Sector-wide the nuclear fuel valuation is nearly 50 percent of the market value of the nine publicly traded utilities, calculations by Reuters showed.
Japanese utilities also count spent fuel that is being reprocessed into highly toxic plutonium for future use in reactors as an asset on their balance sheets.
The country has the world’s biggest inventory of plutonium held by a state without nuclear weapons, but experts say it may be more of a liability than an asset.
“That is not something they can sell and get paid for,” said Tomas Kaberger, energy and environment professor at Chalmers University of Technology and a board member of Swedish nuclear operator Vattenfall.
“It is something they will have to spend a lot of money on to build a repository for that can last a few hundred thousand years,” Kaberger said.


Palantir listing may shine light on secretive Big Data firm

Updated 21 September 2020

Palantir listing may shine light on secretive Big Data firm

  • Palantir’s filing suggests a valuation of some $10 billion, down from a private value as high as $25 billion, according to Renaissance Capital

WASHINGTON: Perhaps the most secretive firm to emerge from Silicon Valley, Palantir Technologies is set for a stock market debut this month that may shed light on the Big Data firm specializing in law enforcement and national security.

Palantir platform has been used in the controversial practice of “predictive policing” to help law enforcement, detect medical insurance fraud and fight the coronavirus pandemic.

While Palantir’s data practices and algorithms are secret, the company claims it follows a road map which is, if anything, more ethical than its tech sector rivals.

It moved its headquarters to Denver this year, partly in an effort to set itself apart from its Silicon Valley rivals.

“Our company was founded in Silicon Valley. But we seem to share fewer and fewer of the technology sector’s values and commitments,” Palantir says in its prospectus. “From the start, we have repeatedly turned down opportunities to sell, collect or mine data.”

Palantir is opting for a direct listing, expected on Sept. 29. This will not raise capital but will allow shares to be traded on the New York Stock Exchange.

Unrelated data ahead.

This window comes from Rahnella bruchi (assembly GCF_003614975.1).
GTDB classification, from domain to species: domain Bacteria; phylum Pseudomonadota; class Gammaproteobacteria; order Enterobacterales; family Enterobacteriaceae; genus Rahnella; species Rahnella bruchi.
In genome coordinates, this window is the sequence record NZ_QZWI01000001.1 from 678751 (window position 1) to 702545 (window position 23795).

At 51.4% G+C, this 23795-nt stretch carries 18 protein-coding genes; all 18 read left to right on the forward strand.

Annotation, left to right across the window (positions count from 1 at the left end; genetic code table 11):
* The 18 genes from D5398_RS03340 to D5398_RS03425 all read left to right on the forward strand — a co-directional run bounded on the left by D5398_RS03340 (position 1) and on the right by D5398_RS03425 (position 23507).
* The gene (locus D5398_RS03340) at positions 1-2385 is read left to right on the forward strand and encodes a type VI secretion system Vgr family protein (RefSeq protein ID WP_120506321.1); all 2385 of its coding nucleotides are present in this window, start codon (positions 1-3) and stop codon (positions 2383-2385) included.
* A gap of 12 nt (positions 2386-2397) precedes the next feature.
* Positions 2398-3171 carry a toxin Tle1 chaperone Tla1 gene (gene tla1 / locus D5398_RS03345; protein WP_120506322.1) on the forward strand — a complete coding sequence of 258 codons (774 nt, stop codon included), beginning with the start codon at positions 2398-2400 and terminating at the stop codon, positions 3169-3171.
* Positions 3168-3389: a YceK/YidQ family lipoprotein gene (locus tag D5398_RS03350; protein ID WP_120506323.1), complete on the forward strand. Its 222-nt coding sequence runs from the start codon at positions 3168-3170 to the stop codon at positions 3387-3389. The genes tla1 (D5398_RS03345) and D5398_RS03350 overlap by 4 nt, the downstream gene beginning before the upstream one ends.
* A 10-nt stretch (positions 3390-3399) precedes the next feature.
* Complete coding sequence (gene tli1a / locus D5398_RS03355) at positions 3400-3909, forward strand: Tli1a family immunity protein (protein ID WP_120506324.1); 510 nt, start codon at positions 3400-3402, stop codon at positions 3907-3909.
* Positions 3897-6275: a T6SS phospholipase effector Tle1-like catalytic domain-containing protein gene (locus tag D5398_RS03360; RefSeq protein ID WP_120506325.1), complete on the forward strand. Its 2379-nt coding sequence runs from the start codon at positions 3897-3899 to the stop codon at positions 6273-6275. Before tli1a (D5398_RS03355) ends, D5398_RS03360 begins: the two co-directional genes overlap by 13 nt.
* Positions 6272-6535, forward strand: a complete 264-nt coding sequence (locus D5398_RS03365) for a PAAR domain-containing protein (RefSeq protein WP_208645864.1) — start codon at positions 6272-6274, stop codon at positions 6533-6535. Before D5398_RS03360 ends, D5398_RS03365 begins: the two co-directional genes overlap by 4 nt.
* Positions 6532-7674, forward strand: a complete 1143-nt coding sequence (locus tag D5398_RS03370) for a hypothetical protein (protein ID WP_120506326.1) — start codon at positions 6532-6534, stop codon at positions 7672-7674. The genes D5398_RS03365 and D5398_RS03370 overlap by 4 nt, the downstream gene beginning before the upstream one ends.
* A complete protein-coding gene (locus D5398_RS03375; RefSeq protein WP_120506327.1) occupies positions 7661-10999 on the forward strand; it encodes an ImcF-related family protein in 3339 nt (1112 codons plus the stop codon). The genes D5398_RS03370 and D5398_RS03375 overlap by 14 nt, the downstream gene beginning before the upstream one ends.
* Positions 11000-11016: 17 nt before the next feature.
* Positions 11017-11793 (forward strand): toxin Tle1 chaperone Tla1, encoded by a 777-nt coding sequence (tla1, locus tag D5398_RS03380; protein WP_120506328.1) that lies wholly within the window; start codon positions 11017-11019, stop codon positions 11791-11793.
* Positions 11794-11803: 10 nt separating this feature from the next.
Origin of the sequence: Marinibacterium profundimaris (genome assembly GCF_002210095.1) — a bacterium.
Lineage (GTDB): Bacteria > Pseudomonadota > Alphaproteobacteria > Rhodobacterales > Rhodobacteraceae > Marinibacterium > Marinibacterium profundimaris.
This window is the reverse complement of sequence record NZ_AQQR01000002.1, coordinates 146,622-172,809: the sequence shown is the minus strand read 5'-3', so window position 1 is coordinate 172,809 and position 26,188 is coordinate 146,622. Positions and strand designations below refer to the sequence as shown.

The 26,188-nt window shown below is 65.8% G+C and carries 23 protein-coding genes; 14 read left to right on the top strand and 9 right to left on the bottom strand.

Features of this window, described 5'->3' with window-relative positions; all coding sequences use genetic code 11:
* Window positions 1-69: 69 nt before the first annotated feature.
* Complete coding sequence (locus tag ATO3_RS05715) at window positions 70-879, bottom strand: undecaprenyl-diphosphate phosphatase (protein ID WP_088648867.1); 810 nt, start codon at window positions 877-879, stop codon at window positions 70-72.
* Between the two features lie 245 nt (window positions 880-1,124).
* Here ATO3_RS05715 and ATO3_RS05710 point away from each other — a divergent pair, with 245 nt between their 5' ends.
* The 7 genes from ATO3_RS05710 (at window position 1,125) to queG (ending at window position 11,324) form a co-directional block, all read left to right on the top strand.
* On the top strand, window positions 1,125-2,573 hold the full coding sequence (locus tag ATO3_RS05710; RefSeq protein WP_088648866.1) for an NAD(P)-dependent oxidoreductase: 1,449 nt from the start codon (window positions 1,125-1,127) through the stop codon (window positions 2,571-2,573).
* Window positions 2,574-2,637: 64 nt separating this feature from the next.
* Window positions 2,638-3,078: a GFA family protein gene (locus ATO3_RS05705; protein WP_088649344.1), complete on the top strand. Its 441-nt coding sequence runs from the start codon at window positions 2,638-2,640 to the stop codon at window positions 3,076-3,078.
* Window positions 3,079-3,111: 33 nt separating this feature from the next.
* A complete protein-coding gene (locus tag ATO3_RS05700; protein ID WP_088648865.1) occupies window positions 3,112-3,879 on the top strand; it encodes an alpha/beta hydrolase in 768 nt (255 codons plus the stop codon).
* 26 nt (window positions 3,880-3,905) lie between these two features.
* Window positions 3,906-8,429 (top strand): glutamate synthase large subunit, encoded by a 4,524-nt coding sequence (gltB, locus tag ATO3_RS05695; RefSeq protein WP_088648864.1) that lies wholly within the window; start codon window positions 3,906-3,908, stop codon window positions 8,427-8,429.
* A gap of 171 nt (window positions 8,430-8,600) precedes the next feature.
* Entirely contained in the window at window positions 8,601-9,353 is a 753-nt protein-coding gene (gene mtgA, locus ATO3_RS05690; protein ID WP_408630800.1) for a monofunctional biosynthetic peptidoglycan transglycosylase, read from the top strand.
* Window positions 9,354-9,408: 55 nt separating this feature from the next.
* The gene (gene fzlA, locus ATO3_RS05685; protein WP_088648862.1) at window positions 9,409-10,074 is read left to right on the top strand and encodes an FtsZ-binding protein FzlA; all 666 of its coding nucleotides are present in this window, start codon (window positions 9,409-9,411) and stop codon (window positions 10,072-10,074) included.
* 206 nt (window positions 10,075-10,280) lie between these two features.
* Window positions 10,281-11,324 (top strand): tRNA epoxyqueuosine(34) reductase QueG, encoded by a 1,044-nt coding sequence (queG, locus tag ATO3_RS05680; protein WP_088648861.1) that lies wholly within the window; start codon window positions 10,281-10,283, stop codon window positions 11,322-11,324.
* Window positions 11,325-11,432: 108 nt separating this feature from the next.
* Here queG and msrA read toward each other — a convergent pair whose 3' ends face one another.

Palantir’s filing suggests a valuation of some $10 billion, down from a private value as high as $25 billion, according to Renaissance Capital.

The company posted a loss of $580 million last year on revenue of $743 million. But it sees prospects improving as it offers solutions to what it calls “fractured health care systems, erosions of data privacy, strained criminal justice systems and outmoded ways of fighting wars,” its regulatory filing says.

Palantir’s biggest shareholder is Peter Thiel, an early Facebook investor and one of the rare tech executives who backed Donald Trump’s campaign in 2016.

“We are in a deadly race between politics and technology,” Thiel wrote in a 2009 essay for the libertarian Cato Institute.

Activists argue that Palantir’s technology — which scoops up financial records, social media posts, call records and internet records — enables unprecedented opportunities for mass surveillance with little oversight on privacy and fundamental rights.

Human rights activists have staged protests against Palantir after US agencies used its technology to hunt down illegal immigrants in the United States.

The immigration rights activist group Mijente claims Palantir technology is used in operations to track and arrest thousands of people “just for being undocumented.”

Palantir is a major player in “predictive policing,” a technology which critics say can amplify bias in law enforcement.

A 2017 research paper by University of Texas sociologist Sarah Brayne found the Palantir platform can connect seemingly unrelated bits of data for investigators, but can also lead to “a proliferation of data from police” collected without a warrant.

Palantir does not apologize for its work in national security and law enforcement.

Palantir points out that it created a privacy and civil liberties board in 2012, ahead of most tech rivals. It also rejects working with China as “inconsistent with our culture and mission.”